And I have to say, that there are some aspects about money and the craft world that I find deeply irritating on a feminist level.  Here's the thing: I've been a quilter for about 20 years, and then added back in photography, collage, beading, etc. to get where I am today.  In that time, I hear, over and over again, usually from the mouths of women: "oh, this isn't my real job," "I just do this for fun," "I just want to get paid for the cost of my supplies," the list goes on.  Quilters, I find, are especially notorious for lowballing the prices of their quilts.  If you truly figure in your time for: driving to the fabric store, shopping for fabric, washing and ironing the fabric, cutting, sewing, quilting, I think you are well below earning minimum wage for your time.  "But," they say, "I LIKE doing this."  Presumably, lawyers like some aspect of their job too but you don't see them charging below minimum-wage for their time and expertise.  Oh, and then there's the "I'm not doing this for the money" statement, which is either backed up by a "real job" or a spouse doing a "real job."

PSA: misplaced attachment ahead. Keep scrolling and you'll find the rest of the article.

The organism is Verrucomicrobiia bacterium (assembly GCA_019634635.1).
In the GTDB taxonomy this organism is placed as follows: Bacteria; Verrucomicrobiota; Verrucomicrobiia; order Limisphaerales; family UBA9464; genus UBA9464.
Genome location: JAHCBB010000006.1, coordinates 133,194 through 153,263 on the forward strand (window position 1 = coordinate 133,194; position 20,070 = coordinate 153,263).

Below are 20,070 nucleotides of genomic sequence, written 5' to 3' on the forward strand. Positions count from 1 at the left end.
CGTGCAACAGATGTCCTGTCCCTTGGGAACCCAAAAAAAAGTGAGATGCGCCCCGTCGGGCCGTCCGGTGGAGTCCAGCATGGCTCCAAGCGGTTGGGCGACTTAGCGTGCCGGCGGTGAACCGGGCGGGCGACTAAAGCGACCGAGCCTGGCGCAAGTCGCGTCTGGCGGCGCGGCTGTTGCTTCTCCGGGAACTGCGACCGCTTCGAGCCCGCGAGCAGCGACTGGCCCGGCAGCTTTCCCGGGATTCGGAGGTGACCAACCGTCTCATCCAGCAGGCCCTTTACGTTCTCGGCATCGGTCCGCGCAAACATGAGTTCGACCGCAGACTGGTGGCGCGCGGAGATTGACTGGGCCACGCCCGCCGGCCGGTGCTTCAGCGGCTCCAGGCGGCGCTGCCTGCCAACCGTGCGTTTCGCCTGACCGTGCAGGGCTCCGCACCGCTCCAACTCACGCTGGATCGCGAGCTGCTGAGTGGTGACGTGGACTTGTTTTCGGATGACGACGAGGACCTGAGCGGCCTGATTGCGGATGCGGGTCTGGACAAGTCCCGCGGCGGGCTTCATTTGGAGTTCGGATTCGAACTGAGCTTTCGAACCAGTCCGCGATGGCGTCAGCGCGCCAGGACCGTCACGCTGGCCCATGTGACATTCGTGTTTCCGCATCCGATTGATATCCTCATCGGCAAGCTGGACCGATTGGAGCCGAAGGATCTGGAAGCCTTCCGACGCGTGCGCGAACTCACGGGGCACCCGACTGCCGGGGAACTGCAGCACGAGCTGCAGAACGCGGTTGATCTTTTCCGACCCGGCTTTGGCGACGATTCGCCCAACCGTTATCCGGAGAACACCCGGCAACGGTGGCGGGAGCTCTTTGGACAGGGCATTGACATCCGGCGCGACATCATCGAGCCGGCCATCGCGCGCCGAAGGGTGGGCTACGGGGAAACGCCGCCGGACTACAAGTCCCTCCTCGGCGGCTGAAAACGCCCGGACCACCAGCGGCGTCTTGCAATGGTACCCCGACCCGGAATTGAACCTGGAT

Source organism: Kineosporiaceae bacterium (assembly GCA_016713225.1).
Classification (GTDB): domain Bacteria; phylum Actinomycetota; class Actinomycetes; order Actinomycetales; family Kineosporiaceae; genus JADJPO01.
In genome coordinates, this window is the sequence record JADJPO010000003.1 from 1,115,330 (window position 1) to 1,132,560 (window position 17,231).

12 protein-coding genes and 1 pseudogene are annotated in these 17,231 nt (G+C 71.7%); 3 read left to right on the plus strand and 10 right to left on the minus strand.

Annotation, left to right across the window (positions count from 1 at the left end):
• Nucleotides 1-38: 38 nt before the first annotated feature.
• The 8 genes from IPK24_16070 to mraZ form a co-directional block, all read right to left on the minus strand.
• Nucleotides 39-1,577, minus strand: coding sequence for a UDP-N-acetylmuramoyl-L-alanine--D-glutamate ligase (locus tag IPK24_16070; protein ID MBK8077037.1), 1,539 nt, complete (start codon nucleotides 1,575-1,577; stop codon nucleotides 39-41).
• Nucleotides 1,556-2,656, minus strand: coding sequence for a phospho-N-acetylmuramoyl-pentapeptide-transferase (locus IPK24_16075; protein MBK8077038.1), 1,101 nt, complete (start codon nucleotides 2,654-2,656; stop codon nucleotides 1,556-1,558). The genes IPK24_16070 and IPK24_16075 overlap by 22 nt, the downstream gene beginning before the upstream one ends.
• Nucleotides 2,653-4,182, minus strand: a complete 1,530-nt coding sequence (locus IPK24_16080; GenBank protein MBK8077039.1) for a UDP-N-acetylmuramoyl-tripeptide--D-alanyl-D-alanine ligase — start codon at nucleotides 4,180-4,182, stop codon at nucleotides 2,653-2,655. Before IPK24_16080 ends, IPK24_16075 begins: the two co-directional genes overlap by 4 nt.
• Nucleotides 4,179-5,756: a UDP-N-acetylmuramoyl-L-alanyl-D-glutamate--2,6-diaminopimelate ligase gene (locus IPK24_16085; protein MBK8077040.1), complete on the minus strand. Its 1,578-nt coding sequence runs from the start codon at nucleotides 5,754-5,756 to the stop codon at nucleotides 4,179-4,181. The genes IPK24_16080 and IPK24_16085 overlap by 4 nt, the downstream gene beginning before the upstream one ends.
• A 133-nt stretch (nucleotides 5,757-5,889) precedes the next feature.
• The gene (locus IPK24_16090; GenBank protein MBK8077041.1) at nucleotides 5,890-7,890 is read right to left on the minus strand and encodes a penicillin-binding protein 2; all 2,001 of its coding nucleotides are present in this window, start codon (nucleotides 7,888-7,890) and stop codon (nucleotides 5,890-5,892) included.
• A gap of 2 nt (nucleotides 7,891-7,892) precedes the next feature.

And I'll admit, there is a little resentment on my part - this IS my job, I am the only income in my household.  Each person who makes statements diminishing the value of their handwork contributes, I feel, to the diminishment of everyone's handwork, which is mine as well.  In essence, we comply with a system that places a low monetary value on the work that we do.  Work that is often by hand and often by women.  This is part of a larger global and historic tradition.  And, sure, there are other things besides money in the world.  Perhaps we are willing to sacrifice wealth for personal happiness and satisfaction, but until the IRS is willing to be paid in quilts and collages, we need to have some caution in the way we disassociate craft from money.  Oh yes, did I tell you that my brother-in-law considers us Capitalists to the nth degree?  Inevitably, when my sister and I stumble across an idea, how to make money from it is a part of the discussion.  I am ever-striving for the day when I don't have to rely on multiple jobs and the generosity of friends & family to pay the mortgage, the IRS, the grocery store.  And sure, there are always costs that one can cut, but I think it is also important to look at ways to affect the bottom-line by increased revenue.